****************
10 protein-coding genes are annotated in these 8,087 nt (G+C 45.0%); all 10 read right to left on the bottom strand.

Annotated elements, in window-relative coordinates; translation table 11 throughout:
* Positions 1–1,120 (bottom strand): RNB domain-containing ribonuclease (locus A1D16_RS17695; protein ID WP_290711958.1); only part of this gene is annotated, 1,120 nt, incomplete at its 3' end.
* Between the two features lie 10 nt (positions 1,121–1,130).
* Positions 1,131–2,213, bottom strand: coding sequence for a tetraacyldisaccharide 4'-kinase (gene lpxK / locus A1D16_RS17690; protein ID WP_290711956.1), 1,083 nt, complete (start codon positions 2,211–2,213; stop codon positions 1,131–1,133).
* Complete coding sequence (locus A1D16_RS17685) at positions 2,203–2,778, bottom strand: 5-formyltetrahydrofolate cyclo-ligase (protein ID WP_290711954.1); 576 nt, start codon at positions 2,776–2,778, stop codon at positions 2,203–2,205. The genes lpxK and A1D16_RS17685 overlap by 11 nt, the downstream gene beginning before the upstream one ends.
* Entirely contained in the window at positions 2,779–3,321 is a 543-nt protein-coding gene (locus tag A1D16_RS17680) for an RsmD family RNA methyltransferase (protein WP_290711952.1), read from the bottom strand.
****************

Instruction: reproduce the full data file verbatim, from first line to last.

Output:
10 protein-coding genes are annotated in these 8,087 nt (G+C 45.0%); all 10 read right to left on the bottom strand.

Annotated elements, in window-relative coordinates; translation table 11 throughout:
* Positions 1–1,120 (bottom strand): RNB domain-containing ribonuclease (locus A1D16_RS17695; protein ID WP_290711958.1); only part of this gene is annotated, 1,120 nt, incomplete at its 3' end.
* Between the two features lie 10 nt (positions 1,121–1,130).
* Positions 1,131–2,213, bottom strand: coding sequence for a tetraacyldisaccharide 4'-kinase (gene lpxK / locus A1D16_RS17690; protein ID WP_290711956.1), 1,083 nt, complete (start codon positions 2,211–2,213; stop codon positions 1,131–1,133).
* Complete coding sequence (locus A1D16_RS17685) at positions 2,203–2,778, bottom strand: 5-formyltetrahydrofolate cyclo-ligase (protein ID WP_290711954.1); 576 nt, start codon at positions 2,776–2,778, stop codon at positions 2,203–2,205. The genes lpxK and A1D16_RS17685 overlap by 11 nt, the downstream gene beginning before the upstream one ends.
* Entirely contained in the window at positions 2,779–3,321 is a 543-nt protein-coding gene (locus tag A1D16_RS17680) for an RsmD family RNA methyltransferase (protein WP_290711952.1), read from the bottom strand.